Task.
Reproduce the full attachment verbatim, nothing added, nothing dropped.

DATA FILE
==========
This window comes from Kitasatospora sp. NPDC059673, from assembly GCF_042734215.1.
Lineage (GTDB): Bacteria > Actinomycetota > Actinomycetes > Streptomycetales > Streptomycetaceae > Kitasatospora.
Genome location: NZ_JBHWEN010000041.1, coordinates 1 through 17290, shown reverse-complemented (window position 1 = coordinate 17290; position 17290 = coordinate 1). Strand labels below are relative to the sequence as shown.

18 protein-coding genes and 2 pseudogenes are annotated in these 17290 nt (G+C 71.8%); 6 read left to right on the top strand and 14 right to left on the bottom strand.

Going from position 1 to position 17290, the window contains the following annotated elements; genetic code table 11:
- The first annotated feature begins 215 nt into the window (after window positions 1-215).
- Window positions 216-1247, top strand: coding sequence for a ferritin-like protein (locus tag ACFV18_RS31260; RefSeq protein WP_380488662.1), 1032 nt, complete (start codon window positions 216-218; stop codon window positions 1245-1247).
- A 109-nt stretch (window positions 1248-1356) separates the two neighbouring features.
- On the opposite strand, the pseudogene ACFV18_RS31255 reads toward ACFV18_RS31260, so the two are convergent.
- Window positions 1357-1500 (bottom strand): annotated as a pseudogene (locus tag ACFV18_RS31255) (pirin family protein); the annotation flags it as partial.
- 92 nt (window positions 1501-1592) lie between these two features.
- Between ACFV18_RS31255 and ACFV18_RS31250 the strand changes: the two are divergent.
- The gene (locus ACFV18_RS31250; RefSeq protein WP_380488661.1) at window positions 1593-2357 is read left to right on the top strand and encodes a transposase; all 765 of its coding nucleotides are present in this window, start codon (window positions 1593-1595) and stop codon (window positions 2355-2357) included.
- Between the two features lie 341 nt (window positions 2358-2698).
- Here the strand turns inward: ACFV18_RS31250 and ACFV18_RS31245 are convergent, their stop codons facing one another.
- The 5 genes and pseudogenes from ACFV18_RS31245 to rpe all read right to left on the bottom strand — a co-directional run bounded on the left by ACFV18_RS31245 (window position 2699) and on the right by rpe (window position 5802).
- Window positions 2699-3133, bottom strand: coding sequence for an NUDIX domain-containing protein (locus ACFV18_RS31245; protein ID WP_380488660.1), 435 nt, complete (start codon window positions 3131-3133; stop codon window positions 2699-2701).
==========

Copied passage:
This window comes from Kitasatospora sp. NPDC059673, from assembly GCF_042734215.1.
Lineage (GTDB): Bacteria > Actinomycetota > Actinomycetes > Streptomycetales > Streptomycetaceae > Kitasatospora.
Genome location: NZ_JBHWEN010000041.1, coordinates 1 through 17290, shown reverse-complemented (window position 1 = coordinate 17290; position 17290 = coordinate 1). Strand labels below are relative to the sequence as shown.

18 protein-coding genes and 2 pseudogenes are annotated in these 17290 nt (G+C 71.8%); 6 read left to right on the top strand and 14 right to left on the bottom strand.

Going from position 1 to position 17290, the window contains the following annotated elements; genetic code table 11:
- The first annotated feature begins 215 nt into the window (after window positions 1-215).
- Window positions 216-1247, top strand: coding sequence for a ferritin-like protein (locus tag ACFV18_RS31260; RefSeq protein WP_380488662.1), 1032 nt, complete (start codon window positions 216-218; stop codon window positions 1245-1247).
- A 109-nt stretch (window positions 1248-1356) separates the two neighbouring features.
- On the opposite strand, the pseudogene ACFV18_RS31255 reads toward ACFV18_RS31260, so the two are convergent.
- Window positions 1357-1500 (bottom strand): annotated as a pseudogene (locus tag ACFV18_RS31255) (pirin family protein); the annotation flags it as partial.
- 92 nt (window positions 1501-1592) lie between these two features.
- Between ACFV18_RS31255 and ACFV18_RS31250 the strand changes: the two are divergent.
- The gene (locus ACFV18_RS31250; RefSeq protein WP_380488661.1) at window positions 1593-2357 is read left to right on the top strand and encodes a transposase; all 765 of its coding nucleotides are present in this window, start codon (window positions 1593-1595) and stop codon (window positions 2355-2357) included.
- Between the two features lie 341 nt (window positions 2358-2698).
- Here the strand turns inward: ACFV18_RS31250 and ACFV18_RS31245 are convergent, their stop codons facing one another.
- The 5 genes and pseudogenes from ACFV18_RS31245 to rpe all read right to left on the bottom strand — a co-directional run bounded on the left by ACFV18_RS31245 (window position 2699) and on the right by rpe (window position 5802).
- Window positions 2699-3133, bottom strand: coding sequence for an NUDIX domain-containing protein (locus ACFV18_RS31245; protein ID WP_380488660.1), 435 nt, complete (start codon window positions 3131-3133; stop codon window positions 2699-2701).